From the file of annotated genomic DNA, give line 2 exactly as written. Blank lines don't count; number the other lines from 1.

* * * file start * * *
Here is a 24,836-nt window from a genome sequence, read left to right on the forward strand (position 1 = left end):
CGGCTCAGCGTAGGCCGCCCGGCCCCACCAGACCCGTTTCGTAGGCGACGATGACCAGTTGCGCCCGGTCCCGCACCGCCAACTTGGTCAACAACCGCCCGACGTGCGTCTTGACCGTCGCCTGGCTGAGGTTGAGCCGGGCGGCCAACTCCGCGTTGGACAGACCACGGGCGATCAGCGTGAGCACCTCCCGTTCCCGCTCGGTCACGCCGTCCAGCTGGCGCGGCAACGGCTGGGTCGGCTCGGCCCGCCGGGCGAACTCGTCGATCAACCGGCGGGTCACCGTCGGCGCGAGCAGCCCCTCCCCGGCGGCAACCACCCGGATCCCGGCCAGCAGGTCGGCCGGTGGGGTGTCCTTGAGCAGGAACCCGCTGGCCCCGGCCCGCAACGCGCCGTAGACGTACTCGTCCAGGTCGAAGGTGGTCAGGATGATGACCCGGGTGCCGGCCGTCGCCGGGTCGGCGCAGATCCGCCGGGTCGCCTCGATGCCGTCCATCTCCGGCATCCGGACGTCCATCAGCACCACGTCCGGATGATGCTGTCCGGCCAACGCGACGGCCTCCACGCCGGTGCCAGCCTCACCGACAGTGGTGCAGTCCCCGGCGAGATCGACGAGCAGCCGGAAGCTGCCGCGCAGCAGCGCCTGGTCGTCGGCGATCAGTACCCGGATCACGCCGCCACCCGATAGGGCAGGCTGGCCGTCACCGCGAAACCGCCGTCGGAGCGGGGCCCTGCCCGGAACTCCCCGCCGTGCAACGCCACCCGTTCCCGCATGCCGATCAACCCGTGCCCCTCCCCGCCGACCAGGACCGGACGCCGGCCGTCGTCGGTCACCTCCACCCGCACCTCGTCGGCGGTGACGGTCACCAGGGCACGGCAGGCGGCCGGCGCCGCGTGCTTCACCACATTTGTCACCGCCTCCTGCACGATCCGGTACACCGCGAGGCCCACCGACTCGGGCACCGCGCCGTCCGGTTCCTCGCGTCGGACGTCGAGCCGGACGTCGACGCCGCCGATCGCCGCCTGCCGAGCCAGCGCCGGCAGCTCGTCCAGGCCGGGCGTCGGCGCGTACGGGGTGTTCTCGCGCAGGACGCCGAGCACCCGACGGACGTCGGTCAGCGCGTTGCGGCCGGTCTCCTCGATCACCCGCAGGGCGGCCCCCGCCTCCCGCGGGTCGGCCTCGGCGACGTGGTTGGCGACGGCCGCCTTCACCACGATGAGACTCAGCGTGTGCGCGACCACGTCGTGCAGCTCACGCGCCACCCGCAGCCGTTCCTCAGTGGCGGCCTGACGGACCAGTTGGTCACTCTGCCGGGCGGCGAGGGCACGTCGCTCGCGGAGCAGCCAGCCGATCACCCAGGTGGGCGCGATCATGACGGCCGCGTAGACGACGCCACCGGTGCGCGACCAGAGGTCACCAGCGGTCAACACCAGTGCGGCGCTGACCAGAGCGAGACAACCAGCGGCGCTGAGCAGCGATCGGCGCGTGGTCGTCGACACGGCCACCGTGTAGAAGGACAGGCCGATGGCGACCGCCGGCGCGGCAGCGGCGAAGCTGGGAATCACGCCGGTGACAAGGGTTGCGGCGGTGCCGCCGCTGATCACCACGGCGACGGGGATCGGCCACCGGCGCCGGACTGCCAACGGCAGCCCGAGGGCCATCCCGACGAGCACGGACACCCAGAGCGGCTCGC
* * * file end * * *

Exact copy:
CGGCTCAGCGTAGGCCGCCCGGCCCCACCAGACCCGTTTCGTAGGCGACGATGACCAGTTGCGCCCGGTCCCGCACCGCCAACTTGGTCAACAACCGCCCGACGTGCGTCTTGACCGTCGCCTGGCTGAGGTTGAGCCGGGCGGCCAACTCCGCGTTGGACAGACCACGGGCGATCAGCGTGAGCACCTCCCGTTCCCGCTCGGTCACGCCGTCCAGCTGGCGCGGCAACGGCTGGGTCGGCTCGGCCCGCCGGGCGAACTCGTCGATCAACCGGCGGGTCACCGTCGGCGCGAGCAGCCCCTCCCCGGCGGCAACCACCCGGATCCCGGCCAGCAGGTCGGCCGGTGGGGTGTCCTTGAGCAGGAACCCGCTGGCCCCGGCCCGCAACGCGCCGTAGACGTACTCGTCCAGGTCGAAGGTGGTCAGGATGATGACCCGGGTGCCGGCCGTCGCCGGGTCGGCGCAGATCCGCCGGGTCGCCTCGATGCCGTCCATCTCCGGCATCCGGACGTCCATCAGCACCACGTCCGGATGATGCTGTCCGGCCAACGCGACGGCCTCCACGCCGGTGCCAGCCTCACCGACAGTGGTGCAGTCCCCGGCGAGATCGACGAGCAGCCGGAAGCTGCCGCGCAGCAGCGCCTGGTCGTCGGCGATCAGTACCCGGATCACGCCGCCACCCGATAGGGCAGGCTGGCCGTCACCGCGAAACCGCCGTCGGAGCGGGGCCCTGCCCGGAACTCCCCGCCGTGCAACGCCACCCGTTCCCGCATGCCGATCAACCCGTGCCCCTCCCCGCCGACCAGGACCGGACGCCGGCCGTCGTCGGTCACCTCCACCCGCACCTCGTCGGCGGTGACGGTCACCAGGGCACGGCAGGCGGCCGGCGCCGCGTGCTTCACCACATTTGTCACCGCCTCCTGCACGATCCGGTACACCGCGAGGCCCACCGACTCGGGCACCGCGCCGTCCGGTTCCTCGCGTCGGACGTCGAGCCGGACGTCGACGCCGCCGATCGCCGCCTGCCGAGCCAGCGCCGGCAGCTCGTCCAGGCCGGGCGTCGGCGCGTACGGGGTGTTCTCGCGCAGGACGCCGAGCACCCGACGGACGTCGGTCAGCGCGTTGCGGCCGGTCTCCTCGATCACCCGCAGGGCGGCCCCCGCCTCCCGCGGGTCGGCCTCGGCGACGTGGTTGGCGACGGCCGCCTTCACCACGATGAGACTCAGCGTGTGCGCGACCACGTCGTGCAGCTCACGCGCCACCCGCAGCCGTTCCTCAGTGGCGGCCTGACGGACCAGTTGGTCACTCTGCCGGGCGGCGAGGGCACGTCGCTCGCGGAGCAGCCAGCCGATCACCCAGGTGGGCGCGATCATGACGGCCGCGTAGACGACGCCACCGGTGCGCGACCAGAGGTCACCAGCGGTCAACACCAGTGCGGCGCTGACCAGAGCGAGACAACCAGCGGCGCTGAGCAGCGATCGGCGCGTGGTCGTCGACACGGCCACCGTGTAGAAGGACAGGCCGATGGCGACCGCCGGCGCGGCAGCGGCGAAGCTGGGAATCACGCCGGTGACAAGGGTTGCGGCGGTGCCGCCGCTGATCACCACGGCGACGGGGATCGGCCACCGGCGCCGGACTGCCAACGGCAGCCCGAGGGCCATCCCGACGAGCACGGACACCCAGAGCGGCTCGC